The potential negative consequences of regulating the synthetic biology toolkit are similar. Many questions must be addressed before implementing any such policy. For instance, what is the line dividing do-it-yourself biology from a start-up company operating in a garage? Should all individuals interested in learning about biotechnology be certified in some way? If so, that process will increase the costs of both education and innovation. What if those costs are so large that they discourage research and innovation, and thereby depress economic growth? Alternatively, what if the certification costs are large enough, but the physical barriers to use low enough, that it is possible to avoid certification while engaging in backroom research and development? What if backroom R&D finds a demand for illicit products at prices that encourage avoiding certification—the very definition of a black market? As the meth and cocaine examples demonstrate, many policies intended to increase safety and security turn out to be counterproductive in practice. Regulation of synthetic biology could result in a black market—the worst possible outcome, and one that should be avoided as an unbearable cost.

Everyone involved in this conversation wants to maximize safety and security. Regulation might be an appropriate mechanism toward this end, but it must be smart regulation. Proposals to regulate are every bit as deserving of “prudent vigilance” as the field of synthetic biology itself.

Dr. Rob Carlson is a Principal at Biodesic, an engineering, consulting, and design firm in Seattle. At the broadest level, Carlson is interested in the future role of biology as a human technology. He has worked to develop new biological technologies in both academic and commercial environments, focusing on molecular measurement and microfluidic systems. Carlson is the author of the book Biology is Technology: The Promise, Peril, and New Business of Engineering Life, published in 2010 by Harvard University Press. Carlson earned a doctorate in Physics from Princeton University in 1997. Links to additional articles and his blog can be found here.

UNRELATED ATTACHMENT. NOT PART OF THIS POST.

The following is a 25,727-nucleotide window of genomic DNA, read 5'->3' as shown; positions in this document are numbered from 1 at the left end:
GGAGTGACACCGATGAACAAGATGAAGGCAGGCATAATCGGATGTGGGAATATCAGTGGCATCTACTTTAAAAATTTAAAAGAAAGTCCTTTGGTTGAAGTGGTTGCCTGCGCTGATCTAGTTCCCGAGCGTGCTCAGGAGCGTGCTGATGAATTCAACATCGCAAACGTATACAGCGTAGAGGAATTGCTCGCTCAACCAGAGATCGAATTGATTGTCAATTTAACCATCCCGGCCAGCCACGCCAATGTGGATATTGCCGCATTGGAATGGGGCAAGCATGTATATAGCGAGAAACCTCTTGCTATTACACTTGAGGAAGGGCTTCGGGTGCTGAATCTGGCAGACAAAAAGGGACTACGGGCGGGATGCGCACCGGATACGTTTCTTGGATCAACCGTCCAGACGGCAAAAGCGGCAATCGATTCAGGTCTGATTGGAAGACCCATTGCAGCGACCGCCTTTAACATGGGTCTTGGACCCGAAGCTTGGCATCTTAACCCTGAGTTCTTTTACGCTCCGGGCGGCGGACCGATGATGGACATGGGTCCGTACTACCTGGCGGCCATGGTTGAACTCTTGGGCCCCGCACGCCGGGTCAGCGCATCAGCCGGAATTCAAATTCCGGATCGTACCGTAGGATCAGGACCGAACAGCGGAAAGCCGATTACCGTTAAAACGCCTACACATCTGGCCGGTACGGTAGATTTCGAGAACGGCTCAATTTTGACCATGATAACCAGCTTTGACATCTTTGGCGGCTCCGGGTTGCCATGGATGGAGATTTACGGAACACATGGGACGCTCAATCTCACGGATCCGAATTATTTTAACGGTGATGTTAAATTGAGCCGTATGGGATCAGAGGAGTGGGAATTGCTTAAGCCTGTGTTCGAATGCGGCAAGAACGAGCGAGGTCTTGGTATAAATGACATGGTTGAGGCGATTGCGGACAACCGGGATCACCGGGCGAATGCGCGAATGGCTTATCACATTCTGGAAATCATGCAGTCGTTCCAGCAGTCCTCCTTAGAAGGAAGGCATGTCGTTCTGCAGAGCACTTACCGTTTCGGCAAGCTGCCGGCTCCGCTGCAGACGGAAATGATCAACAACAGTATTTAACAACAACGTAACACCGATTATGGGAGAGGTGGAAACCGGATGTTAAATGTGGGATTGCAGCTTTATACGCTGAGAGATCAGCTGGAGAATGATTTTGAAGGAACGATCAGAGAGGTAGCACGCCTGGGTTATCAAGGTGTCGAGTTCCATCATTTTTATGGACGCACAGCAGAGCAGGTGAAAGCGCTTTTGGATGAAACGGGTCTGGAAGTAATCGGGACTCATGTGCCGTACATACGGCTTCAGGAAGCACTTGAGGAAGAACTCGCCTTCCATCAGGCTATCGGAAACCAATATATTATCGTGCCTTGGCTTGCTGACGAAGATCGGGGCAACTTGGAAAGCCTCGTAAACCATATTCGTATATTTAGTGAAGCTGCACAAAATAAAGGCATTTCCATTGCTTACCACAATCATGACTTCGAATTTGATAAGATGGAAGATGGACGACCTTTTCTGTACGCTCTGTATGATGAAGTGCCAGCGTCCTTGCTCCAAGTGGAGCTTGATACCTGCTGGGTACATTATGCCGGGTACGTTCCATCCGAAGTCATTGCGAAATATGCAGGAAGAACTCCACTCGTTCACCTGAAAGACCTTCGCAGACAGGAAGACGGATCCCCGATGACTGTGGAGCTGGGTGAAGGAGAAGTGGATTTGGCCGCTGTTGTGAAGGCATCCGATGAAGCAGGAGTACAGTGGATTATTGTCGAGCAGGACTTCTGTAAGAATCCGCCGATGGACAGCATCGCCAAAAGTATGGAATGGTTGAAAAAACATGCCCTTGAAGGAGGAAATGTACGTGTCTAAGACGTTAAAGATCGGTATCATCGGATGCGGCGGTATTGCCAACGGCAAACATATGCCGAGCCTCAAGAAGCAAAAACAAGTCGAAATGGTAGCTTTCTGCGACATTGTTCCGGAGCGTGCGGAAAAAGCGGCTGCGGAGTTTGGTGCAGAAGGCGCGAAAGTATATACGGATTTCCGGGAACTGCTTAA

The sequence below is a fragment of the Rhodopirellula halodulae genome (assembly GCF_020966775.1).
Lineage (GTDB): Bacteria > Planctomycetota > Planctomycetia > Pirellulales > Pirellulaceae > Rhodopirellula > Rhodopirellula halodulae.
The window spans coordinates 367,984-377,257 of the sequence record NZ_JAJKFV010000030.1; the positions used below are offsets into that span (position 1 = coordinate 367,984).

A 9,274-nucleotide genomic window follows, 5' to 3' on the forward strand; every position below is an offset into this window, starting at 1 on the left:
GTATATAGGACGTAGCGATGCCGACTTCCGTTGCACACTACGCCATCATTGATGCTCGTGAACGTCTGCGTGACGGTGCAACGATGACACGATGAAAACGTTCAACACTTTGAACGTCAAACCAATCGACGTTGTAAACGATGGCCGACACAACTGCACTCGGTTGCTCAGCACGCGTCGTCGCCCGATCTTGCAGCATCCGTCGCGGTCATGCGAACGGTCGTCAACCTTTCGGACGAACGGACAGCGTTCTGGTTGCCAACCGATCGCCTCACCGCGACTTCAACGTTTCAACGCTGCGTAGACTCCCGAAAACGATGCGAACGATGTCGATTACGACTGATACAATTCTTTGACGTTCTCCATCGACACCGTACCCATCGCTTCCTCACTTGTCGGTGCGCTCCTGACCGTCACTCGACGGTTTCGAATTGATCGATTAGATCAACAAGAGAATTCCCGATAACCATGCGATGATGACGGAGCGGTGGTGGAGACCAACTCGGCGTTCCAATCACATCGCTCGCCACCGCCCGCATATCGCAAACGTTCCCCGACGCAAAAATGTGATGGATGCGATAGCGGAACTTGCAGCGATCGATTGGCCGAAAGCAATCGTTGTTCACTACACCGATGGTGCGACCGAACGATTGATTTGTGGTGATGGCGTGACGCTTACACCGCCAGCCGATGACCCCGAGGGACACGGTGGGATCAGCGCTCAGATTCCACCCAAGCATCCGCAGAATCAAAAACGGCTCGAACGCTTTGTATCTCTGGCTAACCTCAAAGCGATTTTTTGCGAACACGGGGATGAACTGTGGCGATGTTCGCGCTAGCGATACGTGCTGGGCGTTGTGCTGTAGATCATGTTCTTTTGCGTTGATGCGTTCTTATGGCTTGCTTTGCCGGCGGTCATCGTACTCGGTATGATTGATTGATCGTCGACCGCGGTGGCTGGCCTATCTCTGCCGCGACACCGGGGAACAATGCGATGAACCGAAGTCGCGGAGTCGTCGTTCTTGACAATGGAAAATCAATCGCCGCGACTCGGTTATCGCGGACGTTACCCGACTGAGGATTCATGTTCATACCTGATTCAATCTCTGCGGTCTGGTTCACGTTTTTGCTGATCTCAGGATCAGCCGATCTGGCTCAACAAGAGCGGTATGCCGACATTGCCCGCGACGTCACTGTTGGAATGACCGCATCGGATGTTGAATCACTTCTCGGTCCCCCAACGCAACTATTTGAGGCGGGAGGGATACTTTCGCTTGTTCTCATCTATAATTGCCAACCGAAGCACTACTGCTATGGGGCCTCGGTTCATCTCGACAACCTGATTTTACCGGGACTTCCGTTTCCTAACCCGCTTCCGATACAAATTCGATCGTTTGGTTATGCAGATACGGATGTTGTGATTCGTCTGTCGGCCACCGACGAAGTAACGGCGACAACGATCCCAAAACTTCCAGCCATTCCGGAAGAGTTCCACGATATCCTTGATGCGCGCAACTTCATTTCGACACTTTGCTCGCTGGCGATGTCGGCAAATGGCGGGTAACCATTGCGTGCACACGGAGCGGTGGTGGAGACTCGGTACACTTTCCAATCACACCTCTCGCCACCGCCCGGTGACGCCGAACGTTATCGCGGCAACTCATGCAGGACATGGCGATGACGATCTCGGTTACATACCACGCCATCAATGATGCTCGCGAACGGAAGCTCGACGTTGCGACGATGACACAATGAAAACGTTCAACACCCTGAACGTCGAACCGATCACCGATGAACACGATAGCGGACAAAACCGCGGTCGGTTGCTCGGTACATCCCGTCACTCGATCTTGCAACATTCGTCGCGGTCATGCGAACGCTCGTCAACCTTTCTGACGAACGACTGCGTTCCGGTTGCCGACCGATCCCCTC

Thaw of Earth’s icy sunshade may stoke warming

Thaw of Earth’s icy sunshade may stoke warming


By Alister Doyle, Environment Correspondent,

OSLO | Sun Jan 16, 2011 3:45pm EST, Reuters

OSLO (Reuters) – Shrinking ice and snow cover in the Northern Hemisphere is reflecting ever less sunshine back into space in a previously underestimated mechanism that could add to global warming, a study showed.

Satellite data indicated that Arctic sea ice, glaciers, winter snow and Greenland’s ice were bouncing less energy back to space from 1979 to 2008. The dwindling white sunshade exposes ground or water, both of which are darker and absorb more heat.

The study estimated that ice and snow in the Northern Hemisphere were now reflecting on average 3.3 watts per square meter of solar energy back to the upper atmosphere, a reduction of 0.45 watt per square meter since the late 1970s.

“The cooling effect is reduced and this is increasing the amount of solar energy that the planet absorbs,” Mark Flanner, an assistant professor at the University of Michigan and lead author of the study, told Reuters.

“This reduction in reflected solar energy through warming is greater than simulated by the current crop of climate models,” he said of the findings by a team of U.S.-based researchers and published in the journal Nature Geoscience Sunday.

“The conclusion is that the cryosphere (areas of ice and snow) is both responding more sensitively to, and also driving, stronger climate change than thought,” he said.

As ever more ground and water is exposed to sunlight, the absorbed heat in turn speeds the melting of snow and ice nearby.

Arctic sea ice, for instance, has shrunk in recent decades in a trend that the United Nations panel of climate scientists blames mainly on greenhouse gases from mankind’s burning of fossil fuels in factories, power plants and cars.

Many studies project that Arctic sea ice could vanish in summers later this century in a trend that would undermine the hunting cultures of indigenous peoples and threaten polar bears and other animals, as well as adding to global climate change.


But Flanner said that it was impossible to draw conclusions from the study about the rate of future melting, for instance of Arctic sea ice, since it was based on only 30 years of data.

“There are a lot of other things that determine climate … this is just one of them,” he said.